BROADALBIN - The Broadalbin-Perth Central School District held a public hearing Monday about the proposed $2.1 million capital project that includes no increase in the tax levy due to funding from a grant and money from a capital reserve fund.
Although no one from the public spoke during the hearing, the district did detail how the project will be funded and what it will improve.
The project's primary focus would be to repair the roofing at the high school and the Perth building - which houses most of the middle school classrooms - but the project also would allow the district to acquire about 40 acres of land adjacent to the middle school, for $65,000, for additional parking.
However, parking would not be addressed immediately because that would have required an increase in the tax levy. The purchase would simply provide the district with the land to eventually add parking.
"In the end, the Board of Education just could not ask the community to pay one cent out of their pocket to pay for a project," district Superintendent Stephen Tomlinson said.
The district would use $1.65 million to replace the roof over a wing of the high school - which includes the cafeteria, English, math, social studies, and foreign language classrooms - and the main building at the Perth site.
Broadalbin-Perth Central School District residents will be asked to vote on a proposed capital project that includes roof work and technology
When: Feb. 5 from 6 a.m. to 8 p.m.
Where: The middle school or high school. Residents will vote at one of the schools based on their ZIP code.
Tomlinson said because so many roofing companies will be bidding to do the work, the total cost could be lower than expected.
The last time those sections of roof were replaced was 1995, officials said.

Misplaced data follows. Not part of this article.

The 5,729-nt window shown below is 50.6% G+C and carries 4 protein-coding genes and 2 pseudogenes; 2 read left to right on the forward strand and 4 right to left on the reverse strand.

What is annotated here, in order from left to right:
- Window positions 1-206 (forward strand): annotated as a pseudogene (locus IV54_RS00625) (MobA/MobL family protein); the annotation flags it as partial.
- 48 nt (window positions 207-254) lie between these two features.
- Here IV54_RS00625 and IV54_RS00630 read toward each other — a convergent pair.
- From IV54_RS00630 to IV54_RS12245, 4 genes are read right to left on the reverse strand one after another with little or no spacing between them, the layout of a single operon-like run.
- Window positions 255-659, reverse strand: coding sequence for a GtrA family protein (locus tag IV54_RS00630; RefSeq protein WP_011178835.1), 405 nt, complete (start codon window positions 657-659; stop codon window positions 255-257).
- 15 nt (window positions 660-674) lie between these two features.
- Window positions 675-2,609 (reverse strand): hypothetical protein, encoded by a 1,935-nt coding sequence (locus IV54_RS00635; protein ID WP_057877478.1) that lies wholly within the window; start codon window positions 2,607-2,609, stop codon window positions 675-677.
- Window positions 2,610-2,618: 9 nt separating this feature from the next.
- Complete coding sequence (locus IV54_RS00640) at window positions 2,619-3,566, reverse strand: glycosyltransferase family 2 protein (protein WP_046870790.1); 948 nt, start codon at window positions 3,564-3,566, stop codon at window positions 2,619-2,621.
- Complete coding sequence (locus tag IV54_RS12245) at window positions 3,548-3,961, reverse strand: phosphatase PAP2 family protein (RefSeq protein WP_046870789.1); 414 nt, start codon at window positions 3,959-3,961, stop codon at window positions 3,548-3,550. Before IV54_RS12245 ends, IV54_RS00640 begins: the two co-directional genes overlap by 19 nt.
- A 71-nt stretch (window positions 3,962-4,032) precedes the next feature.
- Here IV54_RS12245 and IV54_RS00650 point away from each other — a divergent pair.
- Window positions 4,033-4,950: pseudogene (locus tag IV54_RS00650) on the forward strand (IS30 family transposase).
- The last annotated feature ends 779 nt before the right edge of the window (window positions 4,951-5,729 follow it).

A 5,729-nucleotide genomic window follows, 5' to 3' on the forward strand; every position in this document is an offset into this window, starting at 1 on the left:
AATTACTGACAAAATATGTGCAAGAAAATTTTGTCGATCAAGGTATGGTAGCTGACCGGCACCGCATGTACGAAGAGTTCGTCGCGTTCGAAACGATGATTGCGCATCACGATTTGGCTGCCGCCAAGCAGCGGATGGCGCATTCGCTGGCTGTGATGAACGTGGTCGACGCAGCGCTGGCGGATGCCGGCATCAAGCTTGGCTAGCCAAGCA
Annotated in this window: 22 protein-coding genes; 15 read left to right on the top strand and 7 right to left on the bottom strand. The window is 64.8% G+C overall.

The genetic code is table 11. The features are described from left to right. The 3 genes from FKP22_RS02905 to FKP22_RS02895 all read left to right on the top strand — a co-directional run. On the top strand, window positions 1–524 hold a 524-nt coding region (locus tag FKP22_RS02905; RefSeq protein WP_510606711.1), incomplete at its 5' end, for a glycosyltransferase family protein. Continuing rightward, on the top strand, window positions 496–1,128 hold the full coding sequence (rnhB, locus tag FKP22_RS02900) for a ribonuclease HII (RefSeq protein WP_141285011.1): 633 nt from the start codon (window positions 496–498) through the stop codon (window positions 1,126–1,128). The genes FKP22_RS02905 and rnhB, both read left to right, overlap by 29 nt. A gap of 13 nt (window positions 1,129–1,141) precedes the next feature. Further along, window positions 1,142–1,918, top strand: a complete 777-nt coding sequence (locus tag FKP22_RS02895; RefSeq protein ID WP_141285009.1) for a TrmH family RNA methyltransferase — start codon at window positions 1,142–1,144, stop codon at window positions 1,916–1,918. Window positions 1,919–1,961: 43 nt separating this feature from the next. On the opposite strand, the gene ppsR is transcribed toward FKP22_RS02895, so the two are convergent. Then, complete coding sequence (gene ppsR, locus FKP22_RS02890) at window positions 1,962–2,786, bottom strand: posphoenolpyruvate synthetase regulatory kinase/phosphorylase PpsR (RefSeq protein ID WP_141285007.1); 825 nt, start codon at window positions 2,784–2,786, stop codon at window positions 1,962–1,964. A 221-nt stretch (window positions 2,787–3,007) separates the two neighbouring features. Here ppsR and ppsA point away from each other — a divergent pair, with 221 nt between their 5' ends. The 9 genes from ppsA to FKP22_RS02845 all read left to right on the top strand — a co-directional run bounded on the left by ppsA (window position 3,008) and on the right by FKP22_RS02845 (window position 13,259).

Tomlinson said because the roofs are out of warranty, the repair costs have been expensive. The new roof would fix the problem and it carries a 15-year warranty.
The project also includes plans for technology infrastructure upgrades and permission to acquire the necessary equipment and machinery to complete the work.
A small portion of the project would go toward district-wide wireless Internet access to help the district get full value from the grants it was awarded last year.
B-P received a $465,832 grant from the New York State Education?Department's Virtual Advanced Placement Program. The grant gives students the option of preparing for the AP exam outside of class time through a virtual curriculum.
The district also received a Management?Efficiency Competitive grant. The district plans to use the grant to purchase classroom technology, including tablets and laptops.
Officials said about $450,000 of the proposed capital project funds would be used to update the district's technology infrastructure. The current system was installed in 1998 and is about seven years past its useful lifespan, officials said.
The district also would install about 120 wireless-Internet access points throughout its school building.
The board began exploring the project last spring, and the maximum cost will be about $2.16 million.
Officials said if voters approve the proposal, state building aid would cover 81.3 percent of the project cost and the district would use $321,629 in EXCEL money and the rest will come from the debt service reserve.
"It is a project that truly has no tax increase and we hope that is a positive thing to get some really important things done," Marco Zumbolo, school business administrator, said.
The vote will be Feb. 5 from 6 a.m. to 8 p.m. in the middle school and high school. Where school residents vote will be based on the ZIP code where they reside.
For more information, visit www.bpcsd.org/.